Wednesday, February 2, 2011
Learn how to increase your clubhead speed from one of the game’s longest drivers
This Article Features Photo Zoom
Take a survey of golfers anywhere in the world, asking what they’d most like to improve about their game, and you’ll get the same overwhelming response: They want to hit the ball farther. The most obvious way to hit the ball farther is simply to swing harder (assuming the impact location remains somewhat constant). But deciding to swing harder and doing it can be two very different things—kind of like deciding to be rich and actually becoming rich. However, there are a few specific moves you can make that have proven over time to help increase clubhead speed.
For this month’s Prospective, I’ve analyzed Alvaro Quiros’ swing. One of the game’s longest drivers, Quiros ranked third in distance on the PGA Tour last year, averaging a whopping 309 yards off the tee. Study his swing, apply his moves and start knocking the cover off the ball.
To create maximum speed, it’s very important that your hips are free to turn on both the backswing and the downswing. How wide you place your feet apart at address has a direct effect on your ability to turn your hips—the wider the stance, the more difficult turning becomes. To promote the most effective hip turn, address the ball with your driver as Quiros does here, so that the inside of your feet are no farther apart than the outside of your shoulders. If you’re not very flexible in the hips, turning your toes out a bit (as he does here) and narrowing your stance will help promote turning.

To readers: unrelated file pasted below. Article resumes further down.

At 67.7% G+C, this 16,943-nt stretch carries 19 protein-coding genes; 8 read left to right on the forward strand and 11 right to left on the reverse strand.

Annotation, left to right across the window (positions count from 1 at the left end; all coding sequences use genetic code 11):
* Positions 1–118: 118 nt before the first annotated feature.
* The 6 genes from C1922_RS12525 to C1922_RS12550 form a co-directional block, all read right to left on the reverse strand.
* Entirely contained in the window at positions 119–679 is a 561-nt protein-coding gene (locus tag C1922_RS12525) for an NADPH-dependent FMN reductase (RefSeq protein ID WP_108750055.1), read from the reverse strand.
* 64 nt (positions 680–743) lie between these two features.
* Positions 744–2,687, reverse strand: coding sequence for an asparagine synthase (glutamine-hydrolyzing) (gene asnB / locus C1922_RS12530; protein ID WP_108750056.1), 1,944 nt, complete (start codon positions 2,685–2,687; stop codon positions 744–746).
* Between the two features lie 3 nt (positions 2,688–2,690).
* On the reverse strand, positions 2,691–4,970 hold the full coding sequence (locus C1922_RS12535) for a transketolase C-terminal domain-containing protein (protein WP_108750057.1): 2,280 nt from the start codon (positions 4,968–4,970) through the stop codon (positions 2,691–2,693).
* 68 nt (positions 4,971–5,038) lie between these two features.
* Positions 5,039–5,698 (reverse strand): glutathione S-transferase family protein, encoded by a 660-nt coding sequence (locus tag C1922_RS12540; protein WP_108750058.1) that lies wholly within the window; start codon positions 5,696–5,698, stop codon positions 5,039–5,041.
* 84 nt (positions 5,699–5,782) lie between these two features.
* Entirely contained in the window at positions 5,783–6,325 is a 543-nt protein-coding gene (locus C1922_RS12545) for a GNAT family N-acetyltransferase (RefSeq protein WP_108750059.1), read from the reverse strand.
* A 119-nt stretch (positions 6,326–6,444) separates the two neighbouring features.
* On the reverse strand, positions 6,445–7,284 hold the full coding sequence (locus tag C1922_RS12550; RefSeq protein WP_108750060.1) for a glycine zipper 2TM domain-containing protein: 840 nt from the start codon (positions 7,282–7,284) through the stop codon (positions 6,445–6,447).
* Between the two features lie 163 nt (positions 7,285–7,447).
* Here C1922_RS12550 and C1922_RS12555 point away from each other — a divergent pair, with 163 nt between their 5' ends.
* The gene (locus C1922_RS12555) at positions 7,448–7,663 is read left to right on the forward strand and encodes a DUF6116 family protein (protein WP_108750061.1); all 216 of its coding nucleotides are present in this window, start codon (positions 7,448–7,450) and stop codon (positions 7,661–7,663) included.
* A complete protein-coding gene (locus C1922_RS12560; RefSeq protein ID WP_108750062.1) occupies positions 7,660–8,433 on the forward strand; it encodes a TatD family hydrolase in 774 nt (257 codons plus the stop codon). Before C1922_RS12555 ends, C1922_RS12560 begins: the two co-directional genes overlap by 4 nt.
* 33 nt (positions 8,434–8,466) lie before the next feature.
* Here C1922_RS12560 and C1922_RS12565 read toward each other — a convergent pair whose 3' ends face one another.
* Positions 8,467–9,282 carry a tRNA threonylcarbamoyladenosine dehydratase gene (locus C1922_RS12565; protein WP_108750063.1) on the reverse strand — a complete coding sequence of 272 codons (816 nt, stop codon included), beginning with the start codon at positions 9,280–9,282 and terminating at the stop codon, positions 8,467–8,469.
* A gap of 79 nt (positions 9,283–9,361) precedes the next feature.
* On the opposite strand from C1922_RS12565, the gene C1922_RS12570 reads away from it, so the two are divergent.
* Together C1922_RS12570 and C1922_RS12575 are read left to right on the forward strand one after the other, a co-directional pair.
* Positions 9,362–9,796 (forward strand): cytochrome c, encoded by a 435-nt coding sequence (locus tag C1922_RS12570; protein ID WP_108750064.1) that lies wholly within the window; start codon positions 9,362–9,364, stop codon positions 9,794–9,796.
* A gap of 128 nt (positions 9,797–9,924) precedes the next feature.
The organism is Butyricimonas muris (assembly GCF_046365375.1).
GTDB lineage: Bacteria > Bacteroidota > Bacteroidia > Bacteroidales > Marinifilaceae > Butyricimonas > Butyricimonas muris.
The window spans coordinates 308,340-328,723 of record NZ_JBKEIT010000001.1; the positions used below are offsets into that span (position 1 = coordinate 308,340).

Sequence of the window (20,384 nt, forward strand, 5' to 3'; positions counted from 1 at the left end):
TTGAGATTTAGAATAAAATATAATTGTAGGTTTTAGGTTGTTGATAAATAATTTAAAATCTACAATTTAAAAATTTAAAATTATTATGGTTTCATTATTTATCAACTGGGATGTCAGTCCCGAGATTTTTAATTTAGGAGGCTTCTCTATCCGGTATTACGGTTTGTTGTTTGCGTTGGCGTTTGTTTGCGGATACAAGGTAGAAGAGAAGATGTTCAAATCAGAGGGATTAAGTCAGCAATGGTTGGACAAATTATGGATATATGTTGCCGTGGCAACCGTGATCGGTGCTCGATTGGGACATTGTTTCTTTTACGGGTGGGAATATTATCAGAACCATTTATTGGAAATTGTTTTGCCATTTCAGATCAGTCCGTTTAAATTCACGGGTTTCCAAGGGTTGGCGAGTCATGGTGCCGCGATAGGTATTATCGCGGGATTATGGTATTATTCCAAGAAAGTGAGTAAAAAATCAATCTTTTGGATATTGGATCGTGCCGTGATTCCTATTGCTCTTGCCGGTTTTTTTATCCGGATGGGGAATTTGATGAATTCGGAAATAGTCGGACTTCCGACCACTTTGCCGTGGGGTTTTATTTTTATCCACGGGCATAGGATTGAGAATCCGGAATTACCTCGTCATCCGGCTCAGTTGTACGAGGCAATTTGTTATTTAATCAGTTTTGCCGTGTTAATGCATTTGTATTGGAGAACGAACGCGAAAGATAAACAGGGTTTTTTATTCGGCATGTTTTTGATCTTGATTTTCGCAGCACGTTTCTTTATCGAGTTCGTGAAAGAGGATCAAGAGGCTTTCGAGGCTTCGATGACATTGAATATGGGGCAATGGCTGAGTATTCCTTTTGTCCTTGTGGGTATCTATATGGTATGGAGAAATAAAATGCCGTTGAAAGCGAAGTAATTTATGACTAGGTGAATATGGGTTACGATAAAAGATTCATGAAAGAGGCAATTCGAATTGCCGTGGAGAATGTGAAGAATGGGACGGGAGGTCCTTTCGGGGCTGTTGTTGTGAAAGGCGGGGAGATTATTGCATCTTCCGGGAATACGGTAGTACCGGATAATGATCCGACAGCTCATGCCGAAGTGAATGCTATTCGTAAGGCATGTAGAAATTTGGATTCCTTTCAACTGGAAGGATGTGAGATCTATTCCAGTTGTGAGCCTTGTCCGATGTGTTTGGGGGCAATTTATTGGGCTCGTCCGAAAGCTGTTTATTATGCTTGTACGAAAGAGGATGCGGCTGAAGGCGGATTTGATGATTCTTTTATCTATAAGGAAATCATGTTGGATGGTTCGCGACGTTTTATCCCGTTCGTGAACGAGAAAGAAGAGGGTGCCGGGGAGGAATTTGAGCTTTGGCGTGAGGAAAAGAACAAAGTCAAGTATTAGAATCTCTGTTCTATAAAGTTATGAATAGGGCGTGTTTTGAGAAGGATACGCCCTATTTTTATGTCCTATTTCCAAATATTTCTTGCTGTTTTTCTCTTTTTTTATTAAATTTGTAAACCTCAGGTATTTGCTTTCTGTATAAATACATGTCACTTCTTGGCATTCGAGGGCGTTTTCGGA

2) BACKSWING SEQUENCE: Golf is no different than other athletic endeavors, in that the sequence of motion is vital to applying maximum force at the desired time. In golf, the backswing sequence isn’t as absolute as the downswing sequence in regards to the player’s ability to generate maximum speed; however, there is a backswing sequence that helps facilitate maximum speed. You should feel as though your backswing begins with the clubhead moving away from the ball. In other words, your body rotation should begin in response to the clubhead movement, not preceding it. This move will give you the best chance of combining the rotation of your body with the swinging of your arms and clubhead. Properly coordinating your backswing can definitely result in a more powerful downswing.
3) HIP TURN: A lot has been written about the role of the hips during a player’s backswing, but one thing is for sure: If you’re looking to increase your clubhead speed, let your hips turn like Quiros does in the upper left photo on the opposite page. A bigger hip turn on the backswing has two advantages. First, it increases the length of your backswing, and second, it encourages the proper weight shift, which is from the ball of the back foot toward the heel—not laterally toward the outside of the foot, which commonly occurs during a sway. Both these moves that Quiros makes will increase the potential energy stored up during your backswing, giving you the opportunity to generate more clubhead speed on your downswing. Lastly, note how Quiros has maintained some knee flex in his back leg while he has turned his hips. Locking the back leg can actually hinder the lower body from starting the downswing, resulting in a power-robbing, out-of-sequence downswing.
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